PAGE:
It is especially despicable when Israel is singled out in ways that apply to no other country. To take just one example, when was the last time you heard of a campus demonstration or a call for boycotts and divestment in response to Turkey’s 47-year occupation of northern Cyprus or its routine bombardment, using American-made jets, of Kurdish militants in Iraq?
But, again, this doesn’t go far enough. The accusations made against Israel — stealing Palestinian land (despite the fact that Israel vacated the territory from which it was subsequently attacked) and wanton violence against Palestinian civilians, particularly children (despite the fact that Israel regularly warned its targets to vacate buildings before targeting them) — can’t help but make me think of ancient libels about Jewish greed and bloodlust.
Also echoing ancient libels is the idea that 11 days of fighting between Israel and Hamas somehow constitute a unique global horror, even as the world barely takes notice of the Taliban’s murder this month of 85 people at a school in Kabul. The anti-Semitic worldview is always Judeocentric, in the sense that it is obsessed with Jewish behavior as the supreme factor in domestic and international political life. The left has lately been awfully Judeocentric.
This ought to be whistling loudly in the ears of progressives
who claim to be horrified by every form of prejudice.
Instead, they have indulged an anti-Israel movement that keeps descending into the crudest forms of anti-Semitism. They remind me of a certain kind of Trump voter who would occasionally voice disgust at his most outrageous behavior, only to come back into alignment with him a few days later. After a while, it becomes clear that the outrage is cheap, if it isn’t simply fake.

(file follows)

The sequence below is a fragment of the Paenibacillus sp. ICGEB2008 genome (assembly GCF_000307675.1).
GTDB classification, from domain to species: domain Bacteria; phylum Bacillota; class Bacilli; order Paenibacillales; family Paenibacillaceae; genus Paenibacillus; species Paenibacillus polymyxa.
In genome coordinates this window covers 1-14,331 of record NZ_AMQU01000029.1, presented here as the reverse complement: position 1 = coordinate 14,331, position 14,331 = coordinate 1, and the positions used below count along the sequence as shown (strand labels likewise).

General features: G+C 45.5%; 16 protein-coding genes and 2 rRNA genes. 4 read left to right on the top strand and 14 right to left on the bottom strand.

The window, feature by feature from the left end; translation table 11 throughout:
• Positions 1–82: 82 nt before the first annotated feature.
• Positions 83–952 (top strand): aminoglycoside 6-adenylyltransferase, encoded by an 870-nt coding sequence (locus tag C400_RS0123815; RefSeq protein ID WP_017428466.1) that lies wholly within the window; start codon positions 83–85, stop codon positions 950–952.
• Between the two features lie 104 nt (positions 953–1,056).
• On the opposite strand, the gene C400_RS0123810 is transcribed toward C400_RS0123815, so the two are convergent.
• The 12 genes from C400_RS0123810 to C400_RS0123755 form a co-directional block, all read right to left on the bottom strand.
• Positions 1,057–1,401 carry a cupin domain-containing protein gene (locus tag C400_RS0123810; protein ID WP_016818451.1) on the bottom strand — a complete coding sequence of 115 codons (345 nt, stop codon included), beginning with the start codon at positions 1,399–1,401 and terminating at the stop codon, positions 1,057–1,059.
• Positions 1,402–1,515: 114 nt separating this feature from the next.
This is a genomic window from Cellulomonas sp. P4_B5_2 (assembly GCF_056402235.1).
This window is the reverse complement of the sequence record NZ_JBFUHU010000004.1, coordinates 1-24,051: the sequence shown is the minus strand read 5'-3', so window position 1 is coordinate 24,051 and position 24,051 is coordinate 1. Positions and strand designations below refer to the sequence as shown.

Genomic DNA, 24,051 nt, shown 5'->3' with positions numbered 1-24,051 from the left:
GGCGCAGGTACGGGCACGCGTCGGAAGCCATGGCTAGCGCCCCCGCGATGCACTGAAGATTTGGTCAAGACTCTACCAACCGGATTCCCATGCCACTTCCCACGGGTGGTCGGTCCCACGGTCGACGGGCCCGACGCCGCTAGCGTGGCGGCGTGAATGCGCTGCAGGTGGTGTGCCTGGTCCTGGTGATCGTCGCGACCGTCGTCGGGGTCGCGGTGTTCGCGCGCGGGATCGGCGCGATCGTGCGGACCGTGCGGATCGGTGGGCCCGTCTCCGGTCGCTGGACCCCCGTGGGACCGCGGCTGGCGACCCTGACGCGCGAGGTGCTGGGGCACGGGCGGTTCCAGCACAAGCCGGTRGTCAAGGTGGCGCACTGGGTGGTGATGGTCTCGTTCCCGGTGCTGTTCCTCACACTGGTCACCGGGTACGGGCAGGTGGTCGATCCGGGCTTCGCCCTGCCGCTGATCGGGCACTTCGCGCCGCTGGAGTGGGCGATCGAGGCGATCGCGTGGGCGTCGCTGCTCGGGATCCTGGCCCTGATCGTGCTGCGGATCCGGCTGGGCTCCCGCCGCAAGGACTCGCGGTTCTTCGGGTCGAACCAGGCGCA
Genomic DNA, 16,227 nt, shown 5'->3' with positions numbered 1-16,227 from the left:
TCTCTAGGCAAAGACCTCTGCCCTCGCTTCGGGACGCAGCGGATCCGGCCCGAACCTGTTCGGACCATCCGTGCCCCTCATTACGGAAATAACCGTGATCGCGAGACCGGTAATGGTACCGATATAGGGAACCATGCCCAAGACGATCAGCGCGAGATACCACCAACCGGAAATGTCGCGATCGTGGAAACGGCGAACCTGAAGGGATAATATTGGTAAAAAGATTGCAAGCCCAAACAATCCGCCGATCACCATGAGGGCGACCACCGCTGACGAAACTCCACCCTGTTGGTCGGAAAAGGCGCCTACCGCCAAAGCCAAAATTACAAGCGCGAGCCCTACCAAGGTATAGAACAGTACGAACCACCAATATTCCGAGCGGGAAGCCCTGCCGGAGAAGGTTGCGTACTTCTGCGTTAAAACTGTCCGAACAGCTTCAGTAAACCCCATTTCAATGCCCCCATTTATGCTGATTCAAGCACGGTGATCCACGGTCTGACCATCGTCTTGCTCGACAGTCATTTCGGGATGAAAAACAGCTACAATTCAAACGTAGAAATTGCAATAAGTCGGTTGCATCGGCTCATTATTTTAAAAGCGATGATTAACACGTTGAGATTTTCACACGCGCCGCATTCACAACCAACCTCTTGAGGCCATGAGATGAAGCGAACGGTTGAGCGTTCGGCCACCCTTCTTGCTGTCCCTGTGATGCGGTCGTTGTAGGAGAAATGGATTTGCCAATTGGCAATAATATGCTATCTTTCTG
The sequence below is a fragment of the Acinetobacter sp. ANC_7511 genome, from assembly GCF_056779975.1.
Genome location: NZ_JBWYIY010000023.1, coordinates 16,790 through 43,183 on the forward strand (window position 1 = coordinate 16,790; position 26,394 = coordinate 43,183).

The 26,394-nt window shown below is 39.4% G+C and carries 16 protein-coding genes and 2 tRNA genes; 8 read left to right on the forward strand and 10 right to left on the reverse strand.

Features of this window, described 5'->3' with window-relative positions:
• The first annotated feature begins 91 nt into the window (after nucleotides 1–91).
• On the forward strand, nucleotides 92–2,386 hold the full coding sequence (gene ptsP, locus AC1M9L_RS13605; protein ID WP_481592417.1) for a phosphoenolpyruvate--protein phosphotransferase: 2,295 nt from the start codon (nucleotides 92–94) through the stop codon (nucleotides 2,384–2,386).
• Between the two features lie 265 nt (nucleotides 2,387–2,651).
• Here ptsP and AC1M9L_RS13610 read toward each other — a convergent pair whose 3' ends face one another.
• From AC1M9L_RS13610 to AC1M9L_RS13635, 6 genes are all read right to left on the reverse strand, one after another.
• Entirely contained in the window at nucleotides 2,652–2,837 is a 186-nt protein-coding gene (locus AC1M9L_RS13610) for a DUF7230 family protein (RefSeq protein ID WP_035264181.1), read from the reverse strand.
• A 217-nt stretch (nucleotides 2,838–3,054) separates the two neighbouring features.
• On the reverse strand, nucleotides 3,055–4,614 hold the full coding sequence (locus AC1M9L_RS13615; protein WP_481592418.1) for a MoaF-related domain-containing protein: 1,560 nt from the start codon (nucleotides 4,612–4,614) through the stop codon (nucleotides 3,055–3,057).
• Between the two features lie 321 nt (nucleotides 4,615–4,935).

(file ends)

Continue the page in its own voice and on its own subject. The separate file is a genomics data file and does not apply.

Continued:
Progressives will have to come to their own reckoning about what to do about the burgeoning anti-Semitism in their midst.
As for Jews, they should take the events of
the last few days less as an outrage than as an omen.
Bret L. Stephens joined The New York Times as an Op-Ed columnist in April 2017. His column appears Thursday and Saturday.
Mr. Stephens came to The Times after a long career with The Wall Street Journal, where he was most recently deputy editorial page editor and, for 11 years, a foreign affairs columnist. Before that, he was editor in chief of The Jerusalem Post. At The Post he oversaw the paper's news, editorial and digital operations and its international editions, and also wrote a weekly column. He has reported from around the world and interviewed scores of world leaders.
Mr. Stephens is the author of "America in Retreat: The New Isolationism and the Coming Global Disorder," released in November 2014. He is is the recipient of numerous awards and distinctions, including two honorary doctorates and the 2013 Pulitzer Prize for commentary. He was raised in Mexico City and holds a B.A. from the University of Chicago and an MSc. from the London School of Economics. He and his wife, Corinna da Fonseca-Wollheim, a music critic for The Times, live with their three children in New York and Hamburg, Germany.